Stop Picking Workers' Pockets The first--and worst--thing companies do when they run into money trouble is to start squeezing their employees for wage concessions.
By Jeffrey Pfeffer

(Business 2.0) – When large companies slip into financial quagmires, it always amazes me to see where they turn first for a hand up--to their hourly workers and other front-line employees, who are asked to take pay cuts. During the past few years, US Airways, American, Delta, and United have all dug into workers' pockets to lower costs and to survive or avoid bankruptcy.

Of course, it's not just airlines that ask employees to work for less. After enduring a four-month strike by Southern California grocery workers, Albertsons, Kroger, and Safeway ultimately managed to freeze the pay scales of existing workers, hire new employees at lower wages, and raise health-care payments. Why? To meet Wal-Mart's low-cost challenge in the grocery business. Meanwhile, hundreds of firms have shipped jobs to China, India, and other countries to find cheap replacements for pricey American labor.

But if you think hourly rates of pay determine a company's--or a country's--competitive advantage, you're wrong. Japan runs a trade surplus with China, despite the fact that Japan pays far higher wages. High-wage, high-cost countries like Canada and Germany also run trade surpluses. You might assume that Italy--a high-wage country and a major manufacturer of clothes and shoes--would have a tough time competing in a global market where clothes and shoes are made predominantly by workers in low-wage countries. (Levi Strauss has closed all of its U.S. plants, and Nike continually fends off critics of worker conditions in the Asian factories where its shoes are made.) But Italy, too, boasts a trade surplus in those markets.

For many companies, the difficult truth to acknowledge is that hourly pay rates have little to do with company success, and that forced givebacks can often be a losing strategy. Consider the airline industry, where pleas for salary reductions ring the loudest. Are the successful carriers--Alaska, Continental, JetBlue, and Southwest--somehow better at getting people to work for less per hour than the struggling majors like United and Delta? Not necessarily. According to pilot-maintained website, the captain of a 737 or A320 with 10 years of seniority makes an hourly rate of $194 at Alaska, $175 at Southwest, and $155 at Continental--but only $143 at United, $149 at US Airways, and $154 at American. Yes, Southwest pays a higher rate than United or US Air, even though US Air is running scared as Southwest enters its Philadelphia hub.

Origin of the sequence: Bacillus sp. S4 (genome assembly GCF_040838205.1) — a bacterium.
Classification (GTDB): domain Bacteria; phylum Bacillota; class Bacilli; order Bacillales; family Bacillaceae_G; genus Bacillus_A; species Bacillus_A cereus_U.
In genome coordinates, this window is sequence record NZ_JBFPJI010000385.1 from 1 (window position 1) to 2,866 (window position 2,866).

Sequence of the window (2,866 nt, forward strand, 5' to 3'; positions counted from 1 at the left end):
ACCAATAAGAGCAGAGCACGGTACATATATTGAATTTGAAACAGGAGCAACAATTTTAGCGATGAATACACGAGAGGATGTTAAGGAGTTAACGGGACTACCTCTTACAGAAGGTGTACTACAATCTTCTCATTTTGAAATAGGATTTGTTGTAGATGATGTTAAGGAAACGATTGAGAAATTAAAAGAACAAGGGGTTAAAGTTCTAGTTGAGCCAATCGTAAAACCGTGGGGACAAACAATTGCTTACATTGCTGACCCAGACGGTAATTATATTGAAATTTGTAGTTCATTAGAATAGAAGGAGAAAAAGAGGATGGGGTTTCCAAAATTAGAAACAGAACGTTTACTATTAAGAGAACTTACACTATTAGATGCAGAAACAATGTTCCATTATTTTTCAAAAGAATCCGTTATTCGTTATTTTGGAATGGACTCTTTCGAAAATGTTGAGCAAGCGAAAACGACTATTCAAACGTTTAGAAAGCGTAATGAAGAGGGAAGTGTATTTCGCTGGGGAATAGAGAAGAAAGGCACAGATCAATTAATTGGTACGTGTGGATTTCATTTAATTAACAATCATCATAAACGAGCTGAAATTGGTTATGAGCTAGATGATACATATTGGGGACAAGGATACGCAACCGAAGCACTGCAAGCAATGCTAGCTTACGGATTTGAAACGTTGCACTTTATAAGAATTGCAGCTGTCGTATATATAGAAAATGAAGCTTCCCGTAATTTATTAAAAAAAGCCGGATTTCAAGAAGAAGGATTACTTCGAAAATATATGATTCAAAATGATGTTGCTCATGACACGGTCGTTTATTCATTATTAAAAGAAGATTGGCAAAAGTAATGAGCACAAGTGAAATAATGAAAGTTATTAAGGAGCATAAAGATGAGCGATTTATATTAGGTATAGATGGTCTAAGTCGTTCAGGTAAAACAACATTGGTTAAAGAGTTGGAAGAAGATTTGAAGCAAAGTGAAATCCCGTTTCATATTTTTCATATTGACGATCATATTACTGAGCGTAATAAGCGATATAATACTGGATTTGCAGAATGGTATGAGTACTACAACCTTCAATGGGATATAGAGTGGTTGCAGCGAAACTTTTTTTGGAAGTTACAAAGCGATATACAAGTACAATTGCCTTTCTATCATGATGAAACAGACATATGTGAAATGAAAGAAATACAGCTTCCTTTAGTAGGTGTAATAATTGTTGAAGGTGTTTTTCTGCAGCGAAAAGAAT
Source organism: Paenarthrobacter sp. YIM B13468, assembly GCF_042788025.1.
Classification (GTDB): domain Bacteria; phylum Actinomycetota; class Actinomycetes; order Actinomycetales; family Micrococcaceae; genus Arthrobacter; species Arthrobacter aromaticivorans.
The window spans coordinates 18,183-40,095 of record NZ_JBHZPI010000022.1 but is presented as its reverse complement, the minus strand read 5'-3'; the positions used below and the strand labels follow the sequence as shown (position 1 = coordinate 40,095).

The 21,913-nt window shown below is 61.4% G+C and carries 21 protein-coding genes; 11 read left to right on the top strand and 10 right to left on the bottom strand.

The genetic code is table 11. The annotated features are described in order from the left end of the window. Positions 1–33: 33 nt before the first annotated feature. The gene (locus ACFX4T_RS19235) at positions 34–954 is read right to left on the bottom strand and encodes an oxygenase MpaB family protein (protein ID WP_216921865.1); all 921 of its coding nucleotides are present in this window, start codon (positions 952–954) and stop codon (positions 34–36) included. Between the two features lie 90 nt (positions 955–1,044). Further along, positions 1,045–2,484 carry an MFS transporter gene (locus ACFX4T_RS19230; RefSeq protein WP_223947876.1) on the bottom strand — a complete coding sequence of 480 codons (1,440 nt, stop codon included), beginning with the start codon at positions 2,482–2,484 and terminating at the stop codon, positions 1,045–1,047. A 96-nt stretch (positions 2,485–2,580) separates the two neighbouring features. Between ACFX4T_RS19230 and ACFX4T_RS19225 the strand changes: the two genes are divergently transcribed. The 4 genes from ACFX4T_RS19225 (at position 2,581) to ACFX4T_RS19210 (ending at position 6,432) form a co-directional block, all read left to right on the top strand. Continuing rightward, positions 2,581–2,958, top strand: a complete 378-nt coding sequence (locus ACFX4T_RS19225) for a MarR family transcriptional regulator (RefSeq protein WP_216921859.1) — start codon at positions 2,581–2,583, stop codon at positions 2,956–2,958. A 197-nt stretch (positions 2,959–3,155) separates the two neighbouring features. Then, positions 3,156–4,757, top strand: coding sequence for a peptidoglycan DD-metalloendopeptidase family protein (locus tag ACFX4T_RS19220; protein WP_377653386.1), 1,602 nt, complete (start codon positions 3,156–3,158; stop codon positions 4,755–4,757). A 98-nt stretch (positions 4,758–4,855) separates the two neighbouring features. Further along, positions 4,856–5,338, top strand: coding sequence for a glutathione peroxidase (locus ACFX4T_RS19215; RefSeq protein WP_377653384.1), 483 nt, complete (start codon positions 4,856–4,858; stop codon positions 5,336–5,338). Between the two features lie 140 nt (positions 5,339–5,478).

Here are two reasons that companies' obsession with hourly wage rates is misplaced. First, being successful depends less on price and costs than it does on innovation, product and service quality, and customer loyalty. Many of the low-cost airlines aren't just low in cost; they're higher in service. Recent customer satisfaction surveys show American, United, and US Airways ranking well below Alaska, JetBlue, and Southwest in service quality and reputation.

Second, labor costs are a combination of two factors: how much an employee is paid per hour and what that worker accomplishes while on the clock. Wage givebacks often reduce discretionary effort and the employee's willingness to enhance productivity. Pilots, for example, can alter costs and revenues dramatically: A highly motivated pilot can constantly seek shortcuts from air traffic control, improving on-time performance, and use fuel-saving techniques such as taxiing with one engine on takeoffs and landings. The unmotivated pilot, on the other hand, "works to rule"--no shortcuts, no extra customer service, no savings. The slowdown at United in 2000, which forced hundreds of flight cancellations and delays, illustrates the downside of an unmotivated workforce that doesn't trust management. Alaska, JetBlue, and Southwest illustrate the upside of having a workforce interested in making the company successful.

Instead of punishing hourly workers, companies ought to consider targeting senior executives, withholding not just raises but also retention packages and retirement benefits. Instead of blaming every strategic error and poor performance on labor rates, look at the usual suspects--quality and service--and focus on fixing these proven ingredients to success.

Business 2.0 columnist Jeffrey Pfeffer is the Thomas D. Dee II Professor of Organizational Behavior at Stanford University's Graduate School of Business.